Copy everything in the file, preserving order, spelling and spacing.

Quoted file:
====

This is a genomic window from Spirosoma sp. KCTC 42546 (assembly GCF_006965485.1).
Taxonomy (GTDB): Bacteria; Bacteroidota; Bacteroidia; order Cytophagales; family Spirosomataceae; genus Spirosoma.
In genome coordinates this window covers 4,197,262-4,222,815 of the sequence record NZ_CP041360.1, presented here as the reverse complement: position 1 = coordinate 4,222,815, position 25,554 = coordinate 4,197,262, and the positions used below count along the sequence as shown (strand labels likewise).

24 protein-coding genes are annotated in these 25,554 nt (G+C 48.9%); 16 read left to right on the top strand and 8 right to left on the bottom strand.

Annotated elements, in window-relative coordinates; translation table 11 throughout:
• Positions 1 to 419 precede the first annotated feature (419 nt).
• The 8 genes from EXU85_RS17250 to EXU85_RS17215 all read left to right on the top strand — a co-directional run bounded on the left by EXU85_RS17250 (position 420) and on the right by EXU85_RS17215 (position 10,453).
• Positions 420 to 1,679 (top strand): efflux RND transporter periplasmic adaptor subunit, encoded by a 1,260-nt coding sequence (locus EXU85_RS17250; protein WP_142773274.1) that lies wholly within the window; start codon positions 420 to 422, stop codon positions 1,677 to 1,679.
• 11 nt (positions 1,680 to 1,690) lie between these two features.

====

This is a genomic window from Spirosoma sp. KCTC 42546 (assembly GCF_006965485.1).
Taxonomy (GTDB): Bacteria; Bacteroidota; Bacteroidia; order Cytophagales; family Spirosomataceae; genus Spirosoma.
In genome coordinates this window covers 4,197,262-4,222,815 of the sequence record NZ_CP041360.1, presented here as the reverse complement: position 1 = coordinate 4,222,815, position 25,554 = coordinate 4,197,262, and the positions used below count along the sequence as shown (strand labels likewise).

24 protein-coding genes are annotated in these 25,554 nt (G+C 48.9%); 16 read left to right on the top strand and 8 right to left on the bottom strand.

Annotated elements, in window-relative coordinates; translation table 11 throughout:
• Positions 1 to 419 precede the first annotated feature (419 nt).
• The 8 genes from EXU85_RS17250 to EXU85_RS17215 all read left to right on the top strand — a co-directional run bounded on the left by EXU85_RS17250 (position 420) and on the right by EXU85_RS17215 (position 10,453).
• Positions 420 to 1,679 (top strand): efflux RND transporter periplasmic adaptor subunit, encoded by a 1,260-nt coding sequence (locus EXU85_RS17250; protein WP_142773274.1) that lies wholly within the window; start codon positions 420 to 422, stop codon positions 1,677 to 1,679.
• 11 nt (positions 1,680 to 1,690) lie between these two features.